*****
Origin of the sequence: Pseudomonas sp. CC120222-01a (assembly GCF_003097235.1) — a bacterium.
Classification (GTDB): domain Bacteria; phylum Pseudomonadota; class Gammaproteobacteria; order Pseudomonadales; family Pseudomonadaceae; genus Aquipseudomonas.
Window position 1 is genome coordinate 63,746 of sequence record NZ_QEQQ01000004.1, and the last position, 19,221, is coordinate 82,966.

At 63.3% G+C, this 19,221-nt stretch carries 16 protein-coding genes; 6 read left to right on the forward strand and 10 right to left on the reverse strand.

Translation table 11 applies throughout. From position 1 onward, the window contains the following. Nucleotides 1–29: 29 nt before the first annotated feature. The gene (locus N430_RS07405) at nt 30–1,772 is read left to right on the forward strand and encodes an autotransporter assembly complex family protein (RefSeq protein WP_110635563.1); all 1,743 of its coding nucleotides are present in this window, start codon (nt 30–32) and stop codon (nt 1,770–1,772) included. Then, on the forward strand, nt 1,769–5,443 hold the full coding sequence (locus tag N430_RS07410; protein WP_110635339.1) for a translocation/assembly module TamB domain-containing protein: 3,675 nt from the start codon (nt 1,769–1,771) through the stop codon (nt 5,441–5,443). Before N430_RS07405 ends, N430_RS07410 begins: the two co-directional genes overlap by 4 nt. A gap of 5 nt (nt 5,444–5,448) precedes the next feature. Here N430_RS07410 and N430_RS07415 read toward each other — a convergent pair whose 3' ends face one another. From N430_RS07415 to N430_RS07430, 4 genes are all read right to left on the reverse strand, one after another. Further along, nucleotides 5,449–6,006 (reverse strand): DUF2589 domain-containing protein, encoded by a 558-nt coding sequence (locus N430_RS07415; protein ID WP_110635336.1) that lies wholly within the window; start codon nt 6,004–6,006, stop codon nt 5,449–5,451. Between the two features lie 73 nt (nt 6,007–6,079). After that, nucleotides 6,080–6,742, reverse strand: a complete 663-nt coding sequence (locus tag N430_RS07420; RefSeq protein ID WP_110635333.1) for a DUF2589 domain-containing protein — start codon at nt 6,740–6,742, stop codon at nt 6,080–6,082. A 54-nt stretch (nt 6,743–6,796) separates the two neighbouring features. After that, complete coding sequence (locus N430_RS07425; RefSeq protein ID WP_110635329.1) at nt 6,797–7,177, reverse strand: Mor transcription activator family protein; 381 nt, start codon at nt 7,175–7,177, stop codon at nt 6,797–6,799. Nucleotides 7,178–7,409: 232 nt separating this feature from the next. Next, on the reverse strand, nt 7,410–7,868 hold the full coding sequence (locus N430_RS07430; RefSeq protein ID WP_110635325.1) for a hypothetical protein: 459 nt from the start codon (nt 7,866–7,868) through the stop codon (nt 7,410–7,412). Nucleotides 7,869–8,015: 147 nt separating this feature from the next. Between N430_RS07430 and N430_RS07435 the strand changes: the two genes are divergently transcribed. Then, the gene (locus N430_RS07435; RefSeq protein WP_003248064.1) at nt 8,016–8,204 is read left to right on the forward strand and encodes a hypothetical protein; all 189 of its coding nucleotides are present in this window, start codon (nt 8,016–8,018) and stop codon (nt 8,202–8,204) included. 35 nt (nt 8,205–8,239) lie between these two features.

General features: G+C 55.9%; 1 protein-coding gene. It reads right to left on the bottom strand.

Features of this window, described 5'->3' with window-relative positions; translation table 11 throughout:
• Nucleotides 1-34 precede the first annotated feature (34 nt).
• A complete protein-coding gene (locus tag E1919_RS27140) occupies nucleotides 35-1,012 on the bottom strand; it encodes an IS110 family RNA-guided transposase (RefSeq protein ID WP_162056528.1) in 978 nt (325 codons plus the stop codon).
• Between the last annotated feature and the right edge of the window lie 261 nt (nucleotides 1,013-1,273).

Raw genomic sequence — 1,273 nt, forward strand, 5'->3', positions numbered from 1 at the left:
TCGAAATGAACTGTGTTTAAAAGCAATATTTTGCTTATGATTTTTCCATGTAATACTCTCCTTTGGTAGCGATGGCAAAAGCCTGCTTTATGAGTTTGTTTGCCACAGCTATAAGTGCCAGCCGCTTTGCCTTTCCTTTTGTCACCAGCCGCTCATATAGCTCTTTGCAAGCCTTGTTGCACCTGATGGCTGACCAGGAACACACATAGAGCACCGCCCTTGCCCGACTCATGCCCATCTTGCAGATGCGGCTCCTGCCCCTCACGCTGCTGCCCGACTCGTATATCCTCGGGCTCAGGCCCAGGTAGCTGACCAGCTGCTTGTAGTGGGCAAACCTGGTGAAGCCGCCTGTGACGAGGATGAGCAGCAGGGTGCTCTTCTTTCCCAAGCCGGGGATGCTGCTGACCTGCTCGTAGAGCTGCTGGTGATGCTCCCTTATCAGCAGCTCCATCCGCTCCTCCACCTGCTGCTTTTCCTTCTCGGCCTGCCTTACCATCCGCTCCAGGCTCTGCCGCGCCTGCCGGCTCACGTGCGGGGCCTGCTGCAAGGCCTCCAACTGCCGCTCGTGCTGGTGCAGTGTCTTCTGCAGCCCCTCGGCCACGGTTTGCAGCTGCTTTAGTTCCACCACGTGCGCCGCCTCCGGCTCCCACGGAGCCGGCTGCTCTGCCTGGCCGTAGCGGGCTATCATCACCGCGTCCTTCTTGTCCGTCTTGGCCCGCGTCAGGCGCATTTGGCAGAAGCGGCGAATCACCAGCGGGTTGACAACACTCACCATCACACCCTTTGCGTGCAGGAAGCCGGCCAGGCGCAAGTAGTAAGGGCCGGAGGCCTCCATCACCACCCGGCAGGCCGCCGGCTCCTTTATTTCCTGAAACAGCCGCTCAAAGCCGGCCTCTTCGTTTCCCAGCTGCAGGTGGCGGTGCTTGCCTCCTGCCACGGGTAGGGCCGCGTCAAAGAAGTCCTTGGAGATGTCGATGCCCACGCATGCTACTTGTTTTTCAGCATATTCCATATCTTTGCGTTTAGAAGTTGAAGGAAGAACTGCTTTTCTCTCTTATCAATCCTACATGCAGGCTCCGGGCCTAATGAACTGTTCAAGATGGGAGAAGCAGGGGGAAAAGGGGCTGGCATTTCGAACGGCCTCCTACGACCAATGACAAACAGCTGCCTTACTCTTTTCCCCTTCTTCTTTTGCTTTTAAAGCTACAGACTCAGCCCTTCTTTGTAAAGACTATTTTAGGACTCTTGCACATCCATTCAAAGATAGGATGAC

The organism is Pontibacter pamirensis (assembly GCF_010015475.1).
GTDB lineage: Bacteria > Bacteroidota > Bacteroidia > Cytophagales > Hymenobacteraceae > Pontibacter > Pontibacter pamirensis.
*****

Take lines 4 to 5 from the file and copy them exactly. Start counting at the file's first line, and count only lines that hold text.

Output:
At 63.3% G+C, this 19,221-nt stretch carries 16 protein-coding genes; 6 read left to right on the forward strand and 10 right to left on the reverse strand.

Translation table 11 applies throughout. From position 1 onward, the window contains the following. Nucleotides 1–29: 29 nt before the first annotated feature. The gene (locus N430_RS07405) at nt 30–1,772 is read left to right on the forward strand and encodes an autotransporter assembly complex family protein (RefSeq protein WP_110635563.1); all 1,743 of its coding nucleotides are present in this window, start codon (nt 30–32) and stop codon (nt 1,770–1,772) included. Then, on the forward strand, nt 1,769–5,443 hold the full coding sequence (locus tag N430_RS07410; protein WP_110635339.1) for a translocation/assembly module TamB domain-containing protein: 3,675 nt from the start codon (nt 1,769–1,771) through the stop codon (nt 5,441–5,443). Before N430_RS07405 ends, N430_RS07410 begins: the two co-directional genes overlap by 4 nt. A gap of 5 nt (nt 5,444–5,448) precedes the next feature. Here N430_RS07410 and N430_RS07415 read toward each other — a convergent pair whose 3' ends face one another. From N430_RS07415 to N430_RS07430, 4 genes are all read right to left on the reverse strand, one after another. Further along, nucleotides 5,449–6,006 (reverse strand): DUF2589 domain-containing protein, encoded by a 558-nt coding sequence (locus N430_RS07415; protein ID WP_110635336.1) that lies wholly within the window; start codon nt 6,004–6,006, stop codon nt 5,449–5,451. Between the two features lie 73 nt (nt 6,007–6,079). After that, nucleotides 6,080–6,742, reverse strand: a complete 663-nt coding sequence (locus tag N430_RS07420; RefSeq protein ID WP_110635333.1) for a DUF2589 domain-containing protein — start codon at nt 6,740–6,742, stop codon at nt 6,080–6,082. A 54-nt stretch (nt 6,743–6,796) separates the two neighbouring features. After that, complete coding sequence (locus N430_RS07425; RefSeq protein ID WP_110635329.1) at nt 6,797–7,177, reverse strand: Mor transcription activator family protein; 381 nt, start codon at nt 7,175–7,177, stop codon at nt 6,797–6,799. Nucleotides 7,178–7,409: 232 nt separating this feature from the next. Next, on the reverse strand, nt 7,410–7,868 hold the full coding sequence (locus N430_RS07430; RefSeq protein ID WP_110635325.1) for a hypothetical protein: 459 nt from the start codon (nt 7,866–7,868) through the stop codon (nt 7,410–7,412). Nucleotides 7,869–8,015: 147 nt separating this feature from the next. Between N430_RS07430 and N430_RS07435 the strand changes: the two genes are divergently transcribed. Then, the gene (locus N430_RS07435; RefSeq protein WP_003248064.1) at nt 8,016–8,204 is read left to right on the forward strand and encodes a hypothetical protein; all 189 of its coding nucleotides are present in this window, start codon (nt 8,016–8,018) and stop codon (nt 8,202–8,204) included. 35 nt (nt 8,205–8,239) lie between these two features.